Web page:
With Its Updated iOS App, Evernote Is Going Back To Note-Taking’s Basics

A streamlined new interface makes it easier to create a new note and give it some personality–and then find it later when you need it.

People may use Evernote in all sorts of ways, but at its heart, the app is about one thing: notes. It’s acknowledging that today with a new version of its iOS app–a complete redesign created with the aim of making it not only easier to write notes on the fly, but to find notes you’ve already created.


“Some of the feedback we’ve received from users has been that they love all the capabilities and the power of the product, but at the same time they’re trying to get in and out of the application very fast,” says Erik Wrobel, Evernote’s chief product officer. He admits that the app has made basic tasks such as adding a quick note more time-consuming and clunky than necessary. With this new release, dubbed version 8.0, the team thought a lot about how to remove that friction from the system, make the process quicker, and help you feel more organized.

To do that, Evernote rebuilt the app from the ground up, giving it a new streamlined interface, and putting the app’s key features at the forefront so they’re easier to find.

Notes When You Need Them

Now when you launch Evernote, all your notes are front and center, listed chronologically based on when you last worked with them. So, if you were looking at a work spreadsheet on your laptop, that spreadsheet will be the first thing you see in your timeline when you pick up your iPhone. That grocery list you added to this morning at breakfast will be close behind.

The main interface screen defaults to a view of all your notes, regardless of the notebook they’re assigned to. You can also switch your view to a particular notebook using a nifty drop-down menu at the top of the page. But the idea is that what you’re looking for is more likely to be right there when you launch the app, so you don’t have to spend a ton of time poking around for it.


The app is also just faster in general. “We rebuilt the code base with the intention of making the app faster, and while we don’t have exact performance numbers, we believe most users will find the new app feels much faster,” says Wrobel. “If you were to use the [previous] version and the 8.0 version side-by-side, you would notice a significant difference in speed. Evernote 8.0 is a great mix of improved speed within the app, paired with a fresh design that gets you to where you want to be faster and without friction, essentially working at the speed of thought.”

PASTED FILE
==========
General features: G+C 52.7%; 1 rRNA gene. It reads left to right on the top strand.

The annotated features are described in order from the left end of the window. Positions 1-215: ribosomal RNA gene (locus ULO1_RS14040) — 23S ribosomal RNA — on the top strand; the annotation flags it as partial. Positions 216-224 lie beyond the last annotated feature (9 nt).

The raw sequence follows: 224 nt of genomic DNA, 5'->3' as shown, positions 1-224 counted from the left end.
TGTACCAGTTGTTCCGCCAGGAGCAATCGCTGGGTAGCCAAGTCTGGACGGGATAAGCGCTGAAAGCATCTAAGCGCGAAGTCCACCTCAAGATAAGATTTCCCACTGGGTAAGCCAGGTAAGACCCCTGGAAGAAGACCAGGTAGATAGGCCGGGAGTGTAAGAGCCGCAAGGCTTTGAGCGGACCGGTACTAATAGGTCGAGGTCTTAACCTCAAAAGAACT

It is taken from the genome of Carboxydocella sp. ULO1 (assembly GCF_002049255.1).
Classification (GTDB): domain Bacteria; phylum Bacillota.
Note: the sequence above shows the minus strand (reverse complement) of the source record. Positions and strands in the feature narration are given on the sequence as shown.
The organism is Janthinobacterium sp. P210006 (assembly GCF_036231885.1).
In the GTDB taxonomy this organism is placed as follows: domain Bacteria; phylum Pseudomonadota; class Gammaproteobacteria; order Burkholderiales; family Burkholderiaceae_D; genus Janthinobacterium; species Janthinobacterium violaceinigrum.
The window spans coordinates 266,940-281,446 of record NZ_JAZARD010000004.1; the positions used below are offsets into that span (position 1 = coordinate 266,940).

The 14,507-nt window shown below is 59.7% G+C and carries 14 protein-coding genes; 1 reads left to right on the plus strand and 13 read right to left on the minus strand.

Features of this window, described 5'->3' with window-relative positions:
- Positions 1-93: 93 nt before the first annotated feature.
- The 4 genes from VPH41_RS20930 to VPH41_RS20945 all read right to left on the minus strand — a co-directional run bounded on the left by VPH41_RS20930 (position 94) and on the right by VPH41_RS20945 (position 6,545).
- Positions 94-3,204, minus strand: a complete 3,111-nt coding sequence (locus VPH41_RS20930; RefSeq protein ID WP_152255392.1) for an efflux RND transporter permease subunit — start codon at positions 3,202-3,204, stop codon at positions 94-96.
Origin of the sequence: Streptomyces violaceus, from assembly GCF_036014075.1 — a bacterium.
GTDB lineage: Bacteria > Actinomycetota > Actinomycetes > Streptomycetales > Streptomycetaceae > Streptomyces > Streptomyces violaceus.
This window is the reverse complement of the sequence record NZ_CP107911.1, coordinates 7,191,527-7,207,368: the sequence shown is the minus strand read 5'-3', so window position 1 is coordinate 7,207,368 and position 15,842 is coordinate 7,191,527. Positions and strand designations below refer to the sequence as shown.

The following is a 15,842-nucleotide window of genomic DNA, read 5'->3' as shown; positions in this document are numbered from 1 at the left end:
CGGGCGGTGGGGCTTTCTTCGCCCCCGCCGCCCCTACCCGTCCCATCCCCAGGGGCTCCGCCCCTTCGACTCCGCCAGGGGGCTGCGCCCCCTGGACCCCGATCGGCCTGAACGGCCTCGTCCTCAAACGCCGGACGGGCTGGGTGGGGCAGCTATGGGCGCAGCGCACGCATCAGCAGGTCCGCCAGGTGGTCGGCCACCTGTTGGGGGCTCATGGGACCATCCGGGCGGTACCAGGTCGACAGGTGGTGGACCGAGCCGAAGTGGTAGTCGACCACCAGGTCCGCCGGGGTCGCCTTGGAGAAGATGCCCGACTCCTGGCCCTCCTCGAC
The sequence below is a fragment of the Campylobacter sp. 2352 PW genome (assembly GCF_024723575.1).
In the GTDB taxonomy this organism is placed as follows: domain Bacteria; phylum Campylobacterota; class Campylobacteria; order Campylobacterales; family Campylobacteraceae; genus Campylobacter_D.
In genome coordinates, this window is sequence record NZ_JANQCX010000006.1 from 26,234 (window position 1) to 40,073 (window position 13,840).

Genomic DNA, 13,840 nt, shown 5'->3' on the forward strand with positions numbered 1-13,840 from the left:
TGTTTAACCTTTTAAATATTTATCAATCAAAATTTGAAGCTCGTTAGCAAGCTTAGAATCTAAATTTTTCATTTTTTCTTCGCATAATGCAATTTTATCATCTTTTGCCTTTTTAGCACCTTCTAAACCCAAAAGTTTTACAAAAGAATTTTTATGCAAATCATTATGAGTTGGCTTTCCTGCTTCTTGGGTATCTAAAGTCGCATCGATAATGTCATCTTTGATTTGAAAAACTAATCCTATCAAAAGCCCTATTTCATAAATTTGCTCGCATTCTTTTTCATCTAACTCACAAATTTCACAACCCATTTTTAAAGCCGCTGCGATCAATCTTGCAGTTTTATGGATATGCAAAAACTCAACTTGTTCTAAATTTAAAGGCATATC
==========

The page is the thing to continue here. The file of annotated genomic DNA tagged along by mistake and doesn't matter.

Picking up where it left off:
The Same Evernote, Only Less Of It

A big part of that speed improvement comes in how you create notes in the app. When you launch the new Evernote app, one of the first things you’ll notice is that there looks like there’s a lot less to it. All the same functionality is still there, but Evernote has done a much better job of streamlining the experience so that it’s more intuitive and easy to use.

“The overall design of the app has been reimagined to be much more focused,” says Nate Fortin, Evernote’s VP of design. “It’s not an accident how we got here. We started out with some basic concepts and a lot of conversations with our users.”

Along with the timeline of your recent Notes on the first page of the app, you’ll see a small toolbar at the bottom of the page with a plus sign at its center. Tap that, and you can instantly create a new note. If you long-press the same button and slide it up, you get a few additional options: the ability to record audio, capture images, or set up notifications.

Brightening Things Up

The app also adds new ways to style your notes. Rather than just letting you type notes in black text, the new text editor offers the ability to choose different colors and sizes, useful for creating headers and subheadings within a note or highlighting a particular word or phrase.

“We’ve paid a lot of attention to the presentation of the note and presenting it in a richer and more expressive manner,” says Fortin.


That philosophy extended to the timeline view on the app’s home screen as well. As you scroll through the list, you can get a sense of what’s inside a note just by glancing at the small preview of it on the screen. The idea is that you can personalize your notes, just as if you were scribbling them in a real spiral notebook with highlighters and colored pens at your disposal.

Evernote has an exceptionally passionate user base–a fact that got reinforced when many of the company’s customers pushed back on planned revisions to its privacy policy in December, leading the company to abandon them. Those who use both a personal account and Evernote Business get another welcome new feature: a quick way to switch between accounts by long-pressing on the Account button on the app’s new toolbar. That means you can keep your work and personal life separate, and hop between them in less than a second.

Evernote’s new iOS app is available now for the iPhone, iPad, and iPod Touch.


About the author

Emily is a journalist based in San Francisco.